Oliver Goldsmith believed that Thomas Otway was, next to Shakespeare, "the greatest genius England has produced in tragedy".
On the evidence of this superb revival of his most popular play, Venice Preserv’d, this seems a fair assessment.
Ashley Zhangazha is passionate and entirely engrossing as Jaffier, the proud but impoverished soldier who gets sucked into a clique planning to break the power of the corrupt Venetian State.
The clarity of his verse speaking and the energy of his delivery make him thrilling to watch as he wrestles between love, loyalty and conscience.
And he’s matched by Jessie Buckley, his loyal wife Belvidera, who tries to steer him away from what she sees as lowlife villains, and back to the arms of the Senate. She has a luminous presence, and the relationship between the couple is almost indecently full of fire.
Jaffier’s friend Pierre, played by Ferdinand Kingsley, gives a riveting performance as a wronged man yearning for revenge as well as a more just State, but who makes the terrible mistake of trusting too well.
And there’s an unforgettable scene between Ayesha Antoine‘s worldly coquette Aquilina, and her seedy client, senator Antonio (Pip Donaghy). In her view, ‘Old people should be anything but lovers’. But when the cash is on the table, it’s kicks, whips and foot fetishes all the way.
The cast is filled out by an ensemble of masked performers who guide the audience, get into fights, serve drinks and otherwise add to the immersive sense of being in seventeenth century Italy.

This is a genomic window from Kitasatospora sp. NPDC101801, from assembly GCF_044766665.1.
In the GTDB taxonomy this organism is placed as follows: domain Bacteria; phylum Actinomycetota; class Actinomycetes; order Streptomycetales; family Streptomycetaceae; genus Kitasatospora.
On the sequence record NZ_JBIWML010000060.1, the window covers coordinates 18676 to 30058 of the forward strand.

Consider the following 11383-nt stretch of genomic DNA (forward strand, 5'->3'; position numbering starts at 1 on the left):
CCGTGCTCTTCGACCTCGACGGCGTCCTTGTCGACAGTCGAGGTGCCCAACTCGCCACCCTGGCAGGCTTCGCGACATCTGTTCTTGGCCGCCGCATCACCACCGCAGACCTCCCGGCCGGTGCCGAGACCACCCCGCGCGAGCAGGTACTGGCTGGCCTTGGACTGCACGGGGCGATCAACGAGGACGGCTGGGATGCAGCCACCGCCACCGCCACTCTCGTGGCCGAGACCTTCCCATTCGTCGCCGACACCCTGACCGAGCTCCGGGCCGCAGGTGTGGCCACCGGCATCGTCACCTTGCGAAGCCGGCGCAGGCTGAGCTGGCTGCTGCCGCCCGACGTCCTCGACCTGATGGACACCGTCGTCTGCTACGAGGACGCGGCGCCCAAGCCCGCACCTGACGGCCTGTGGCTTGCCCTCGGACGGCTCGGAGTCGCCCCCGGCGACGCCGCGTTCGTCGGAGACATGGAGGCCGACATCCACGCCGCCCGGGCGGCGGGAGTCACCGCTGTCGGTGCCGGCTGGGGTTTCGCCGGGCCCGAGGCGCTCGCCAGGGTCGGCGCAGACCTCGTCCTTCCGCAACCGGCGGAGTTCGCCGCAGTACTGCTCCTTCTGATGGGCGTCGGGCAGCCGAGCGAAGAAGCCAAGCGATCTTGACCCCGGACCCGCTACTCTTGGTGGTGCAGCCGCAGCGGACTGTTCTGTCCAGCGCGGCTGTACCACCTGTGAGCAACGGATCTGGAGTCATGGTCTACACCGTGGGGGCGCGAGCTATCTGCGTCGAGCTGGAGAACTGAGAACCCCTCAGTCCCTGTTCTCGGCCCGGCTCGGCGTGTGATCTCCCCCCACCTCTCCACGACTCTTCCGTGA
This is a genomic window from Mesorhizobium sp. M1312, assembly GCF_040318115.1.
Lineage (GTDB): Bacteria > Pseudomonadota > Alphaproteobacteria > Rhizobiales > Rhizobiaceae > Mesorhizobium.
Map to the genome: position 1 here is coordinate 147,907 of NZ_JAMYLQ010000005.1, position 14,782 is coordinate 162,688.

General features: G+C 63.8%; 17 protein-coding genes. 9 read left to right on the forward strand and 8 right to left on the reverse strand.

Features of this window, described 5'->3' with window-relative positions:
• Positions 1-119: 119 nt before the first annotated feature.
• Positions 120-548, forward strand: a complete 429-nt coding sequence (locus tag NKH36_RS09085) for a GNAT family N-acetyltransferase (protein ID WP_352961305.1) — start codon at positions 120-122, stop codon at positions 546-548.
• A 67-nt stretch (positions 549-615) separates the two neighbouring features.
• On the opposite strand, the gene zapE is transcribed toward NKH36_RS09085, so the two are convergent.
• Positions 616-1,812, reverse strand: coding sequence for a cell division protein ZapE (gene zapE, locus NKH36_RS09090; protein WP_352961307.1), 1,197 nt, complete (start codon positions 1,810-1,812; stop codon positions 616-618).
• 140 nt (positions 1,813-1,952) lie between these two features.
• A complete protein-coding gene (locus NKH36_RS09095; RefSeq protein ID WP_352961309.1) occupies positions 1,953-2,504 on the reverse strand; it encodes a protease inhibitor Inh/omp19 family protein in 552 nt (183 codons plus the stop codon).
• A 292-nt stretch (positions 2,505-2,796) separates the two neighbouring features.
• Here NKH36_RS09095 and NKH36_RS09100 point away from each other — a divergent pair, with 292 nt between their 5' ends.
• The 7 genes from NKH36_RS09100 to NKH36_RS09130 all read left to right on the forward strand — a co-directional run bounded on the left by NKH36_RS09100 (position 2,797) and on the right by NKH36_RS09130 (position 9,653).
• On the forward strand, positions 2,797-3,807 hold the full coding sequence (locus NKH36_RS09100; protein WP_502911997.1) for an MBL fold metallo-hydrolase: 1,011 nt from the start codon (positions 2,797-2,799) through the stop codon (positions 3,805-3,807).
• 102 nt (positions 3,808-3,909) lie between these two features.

The Thames at Greenwich and Deptford makes a beautiful Venetian backdrop for the show, and director Charlotte Westenra uses it to take promenade performance to a new level. Beginning at the prow of the Cutty Sark with a new prologue by Owen McCafferty, it continues in and around the part-finished Paynes and Borthwick Wharf.
Designer Helen Scarlett O’Neill has created stunning sets, including a bridge with real water, and indoor scenes played in a huge, stark space around Tea Mulabdic’s hand-stitched lace corridor. Francesca Reidy’s costumes are excellent throughout.
Olivier Award-winning lighting designer Tim Lutkin’s ingenious work makes full use of the encroaching darkness, accompanied by terrific video from Doug Foster.
A production and staging of this quality doesn’t come cheap. £100,000 has been poured into the show by developers United House and LaSalle Investment Manager with Lane Castle. But they can congratulate themselves on money well spent. Venice Preserv’d is a magnificent production that’s a credit to producers The Spectators’ Guild, and a welcome boost for the cultural life of Deptford.